add to the "HTTP_PASS_FIELDS.LST" & "HTTP_USER_FIELDS.LST" files
              to increase your chances of  catching credentials while pulling off MiTM attacks
              as you can add the form fields it looks for.

OK now that we know our $POST variables we will be working with, it is time to startup SQLMAP. Open command prompt and type in '', see previous posts regarding how to set environment variables to avoid having to navigate to the install folder.  Now that SQLMAP is up we will start feeding it the data we found from our previous steps above (_auth_username=&_auth_password=&Submit_button=). We will need to let identify we want to use $POST method to inject our website by issuing the '--data' argument followed by our $POST fields we found using Burpsuite "_auth_username=" & "_auth_password=".

NOTE: $GET requests are sent by SQLMAP as default but by issuing the '--data' argument it is smart enough to know to change to $POST - realized by you supplying the those $POST parameters with the '--data' argument in command. The fields passed are then used to test for SQL injection as well as any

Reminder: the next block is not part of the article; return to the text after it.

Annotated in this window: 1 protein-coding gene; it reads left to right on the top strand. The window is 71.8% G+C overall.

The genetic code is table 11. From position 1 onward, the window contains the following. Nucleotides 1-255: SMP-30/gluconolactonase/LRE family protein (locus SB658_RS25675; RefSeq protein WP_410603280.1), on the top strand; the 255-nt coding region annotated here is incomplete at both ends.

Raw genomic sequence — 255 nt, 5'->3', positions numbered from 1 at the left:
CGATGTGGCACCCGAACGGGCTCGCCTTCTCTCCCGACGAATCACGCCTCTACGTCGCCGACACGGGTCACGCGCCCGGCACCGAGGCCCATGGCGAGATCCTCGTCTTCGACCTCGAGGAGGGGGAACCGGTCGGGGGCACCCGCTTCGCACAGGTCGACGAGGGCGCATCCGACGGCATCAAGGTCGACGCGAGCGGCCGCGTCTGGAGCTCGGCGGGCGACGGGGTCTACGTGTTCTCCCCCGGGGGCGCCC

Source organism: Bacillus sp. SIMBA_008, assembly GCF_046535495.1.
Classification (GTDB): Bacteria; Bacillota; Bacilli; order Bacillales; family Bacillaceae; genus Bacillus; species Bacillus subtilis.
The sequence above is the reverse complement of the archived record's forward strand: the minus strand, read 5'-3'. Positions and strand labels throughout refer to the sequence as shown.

provided GET parameters that might normally be tested for.

EX: -u --data "_auth_username=test&_auth_password=test$Submit_button=Submit"

 *PRO TIP* If you know or only want to test certain fields then only include the ones you want (i.e. _auth_password only). If you started a scan and it doesnt look like it is an injectable field you can hit 'CTRL+C' to pause and then you can hit 'N+ENTER' to skip to the next field to start testing. This can save you from spending unnecessary time.

Once confirmed that you have found an injection point, we can add arguments we learned from our previous introductions to find crucial information. We transform the above command into the following: